WASHINGTON–Congressional Progressive Caucus (CPC) Co-Chairs Reps. Raúl M. Grijalva (D-AZ) and Keith Ellison (D-MN) released the following statement after the National Labor Relations Board (NLRB) ruled that Browning-Ferris Industries is a joint employer responsible for working conditions set by their subcontractors and franchisees.
WASHINGTON–Congressional Progressive Caucus (CPC) Co-Chairs Reps. Raúl M. Grijalva (D-AZ) and Keith Ellison (D-MN) released the following statement today on President Obama's Clean Power Plan, the first ever national standards to limit carbon pollution from power plants.

WASHINGTON—The Congressional Progressive Caucus (CPC) and working families introduced a resolution today calling for universal child care. The Progressive Caucus resolution, introduced by Rep. Suzanne Bonamici (D-OR), calls for high-quality, guaranteed, affordable and accessible child care for every American family and a strong child care workforce that is paid a living wage of at least $15 an hour and has a voice on the job. 

“Affordable, high quality child care is a basic necessity that should be available to every family no matter their income level,” Rep. Grijalva said. “Right now, too many Americans can’t afford or are forced to spend most of their paycheck on child care, leaving little leftover to support basic family necessities. It is time for our country to adopt policies that reflect our values. By making high quality child care available to all, we can allow mothers and fathers to work without worry and to spend the time they need to be dedicated parents.”

"The cost of caring for a child in America keeps rising, while our biggest corporations book bigger and bigger profits,” Rep. Ellison said. “It’s time we pledge no family in the United States faces a future without affordable child care.”

“To build the middle class, we need policies that give all Americans the opportunity to create a better life for their children,” Rep. Bonamici said. “As the cost of child care continues to rise, we need policies that support working families. This resolution recognizes the importance of reliable, quality child care, and it recognizes that family-friendly policies are good for workers and for the economy. I’m proud to be working with the CPC to advocate for affordable and accessible child care.”

The text of the resolution can be found here

WASHINGTON, D.C. – The Congressional Progressive Caucus, along with Democratic Members of the House Judiciary Committee and support from the Congressional Tri-Caucuses, today held a forum on family detention. The forum highlighted grave abuses experienced by women and children housed in for-profit detention facilities across the country. The forum allowed Members of Congress to hear directly from a panel that included two former detainees, a whistleblower who once worked as the lead social worker at a detention facility, and two experts who spoke to the psychological, developmental and legal implications of current family detention policies. The event comes just days after a federal judge in California ruled that family detention centersseriously violate a longstanding court settlement, and that the families should be released as quickly as possible.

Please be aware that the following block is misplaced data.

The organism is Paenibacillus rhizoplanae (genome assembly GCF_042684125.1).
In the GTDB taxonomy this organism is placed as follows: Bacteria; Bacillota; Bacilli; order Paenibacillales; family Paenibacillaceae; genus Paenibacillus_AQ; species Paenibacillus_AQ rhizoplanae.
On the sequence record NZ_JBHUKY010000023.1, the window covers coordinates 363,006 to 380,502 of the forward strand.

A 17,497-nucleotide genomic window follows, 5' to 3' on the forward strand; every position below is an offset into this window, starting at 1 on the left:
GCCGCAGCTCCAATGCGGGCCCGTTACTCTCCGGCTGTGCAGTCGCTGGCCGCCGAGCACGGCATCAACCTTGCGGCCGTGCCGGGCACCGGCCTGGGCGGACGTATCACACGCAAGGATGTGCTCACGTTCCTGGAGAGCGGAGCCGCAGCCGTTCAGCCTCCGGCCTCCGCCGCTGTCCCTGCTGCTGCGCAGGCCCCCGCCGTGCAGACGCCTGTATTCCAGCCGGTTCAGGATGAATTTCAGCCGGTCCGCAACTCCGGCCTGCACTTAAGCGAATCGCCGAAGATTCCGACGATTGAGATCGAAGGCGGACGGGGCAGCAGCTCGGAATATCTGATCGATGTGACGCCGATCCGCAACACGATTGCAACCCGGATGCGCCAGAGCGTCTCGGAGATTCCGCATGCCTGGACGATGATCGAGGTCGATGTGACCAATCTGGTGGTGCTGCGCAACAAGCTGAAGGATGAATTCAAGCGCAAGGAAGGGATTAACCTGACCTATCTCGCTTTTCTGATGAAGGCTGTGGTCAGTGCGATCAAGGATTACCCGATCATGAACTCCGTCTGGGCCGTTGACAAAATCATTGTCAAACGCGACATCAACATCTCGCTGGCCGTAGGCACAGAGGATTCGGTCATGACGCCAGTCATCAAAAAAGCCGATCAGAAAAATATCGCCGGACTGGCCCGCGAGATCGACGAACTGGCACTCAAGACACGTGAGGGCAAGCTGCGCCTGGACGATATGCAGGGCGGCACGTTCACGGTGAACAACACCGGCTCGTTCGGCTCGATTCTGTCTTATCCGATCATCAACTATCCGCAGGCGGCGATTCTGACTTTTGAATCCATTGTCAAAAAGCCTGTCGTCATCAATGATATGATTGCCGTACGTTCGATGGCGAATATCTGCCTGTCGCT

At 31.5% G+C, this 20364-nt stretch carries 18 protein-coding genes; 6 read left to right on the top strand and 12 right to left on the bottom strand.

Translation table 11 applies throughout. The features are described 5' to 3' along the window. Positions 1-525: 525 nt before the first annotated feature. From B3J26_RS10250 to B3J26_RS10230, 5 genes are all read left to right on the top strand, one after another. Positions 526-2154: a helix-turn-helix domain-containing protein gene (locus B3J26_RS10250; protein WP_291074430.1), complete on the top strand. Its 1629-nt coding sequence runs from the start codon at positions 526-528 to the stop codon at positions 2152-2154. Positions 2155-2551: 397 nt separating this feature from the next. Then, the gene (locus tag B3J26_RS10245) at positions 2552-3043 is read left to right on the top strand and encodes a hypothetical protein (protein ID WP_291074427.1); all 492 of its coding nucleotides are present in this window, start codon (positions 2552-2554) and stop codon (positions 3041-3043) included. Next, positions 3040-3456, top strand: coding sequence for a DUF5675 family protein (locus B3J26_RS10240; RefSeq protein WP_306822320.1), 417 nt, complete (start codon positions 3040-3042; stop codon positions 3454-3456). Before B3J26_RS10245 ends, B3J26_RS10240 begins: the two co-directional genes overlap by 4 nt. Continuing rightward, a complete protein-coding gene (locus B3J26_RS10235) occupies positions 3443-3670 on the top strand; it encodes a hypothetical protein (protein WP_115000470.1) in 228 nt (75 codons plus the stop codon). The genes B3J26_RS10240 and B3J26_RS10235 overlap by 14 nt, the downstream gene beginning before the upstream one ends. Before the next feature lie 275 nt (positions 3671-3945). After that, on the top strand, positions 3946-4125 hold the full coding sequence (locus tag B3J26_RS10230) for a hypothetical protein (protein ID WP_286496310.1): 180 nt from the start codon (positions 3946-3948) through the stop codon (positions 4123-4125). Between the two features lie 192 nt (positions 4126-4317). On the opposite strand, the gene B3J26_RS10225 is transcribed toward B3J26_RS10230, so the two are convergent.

WASHINGTON – Today, Congressional Progressive Caucus (CPC) Co-Chairs Reps. Raúl Grijalva (D-AZ) and Keith Ellison (D-MN) joined Financial Services Committee Ranking Member Maxine Waters (D-CA) in calling on the Securities and Exchange Commission (SEC) to finalize the rule requiring publicly-traded corporations to disclose the ratio of the compensation for their CEO to the compensation of their median worker.

The three lawmakers urged completion of the so-called “Median Worker Pay Ratio Rule” via a letter sent today to SEC Chair Mary Jo White.  This rule would implement section 953(b) of the Dodd-Frank Wall Street Reform and Consumer Protection Act, which was enacted more than four years ago. 

The letter was signed by 47 Representatives including Reps. Beyer, Boyle, Brownley, Capuano, Chu, Cicilline, Clark, Conyers, DeFazio, DeSaulnier, Edwards, Ellison, Eshoo, Frankel, Garamendi, Grayson, Grijalva, Gutiérrez, Honda, Jackson Lee, Johnson, Kaptur, Langevin, Lawrence, Lee, Lynch, Matsui, McDermott, McGovern, Moore, Norton, Pallone, Plaskett, Pocan, Rangel, Schakowsky, Scott, Smith, Takano, Tonko, Tsongas, Van Hollen, Visclosky, Walz, Watson Coleman, Waters, and Welch.

The text of the letter is below and signed copy can be found here

Dear Chair White:

We remain disappointed by the Securities and Exchange Commission’s (SEC) delay in implementing section 953(b) of the Dodd-Frank Wall Street Reform and Consumer Protection Act. This section requires publicly-traded companies to disclose the ratio of the compensation of their CEOs to the pay of their median worker.  This rule has now been delayed three times, and the Commission continues to solicit more comment on a proposal Congress already told it to complete. In the meantime, Commissioners Luis A. Aguilar and Kara M. Stein have offered their public support for a completed rule. We urge you to do the same, and finalize this Congressionally-mandated rule.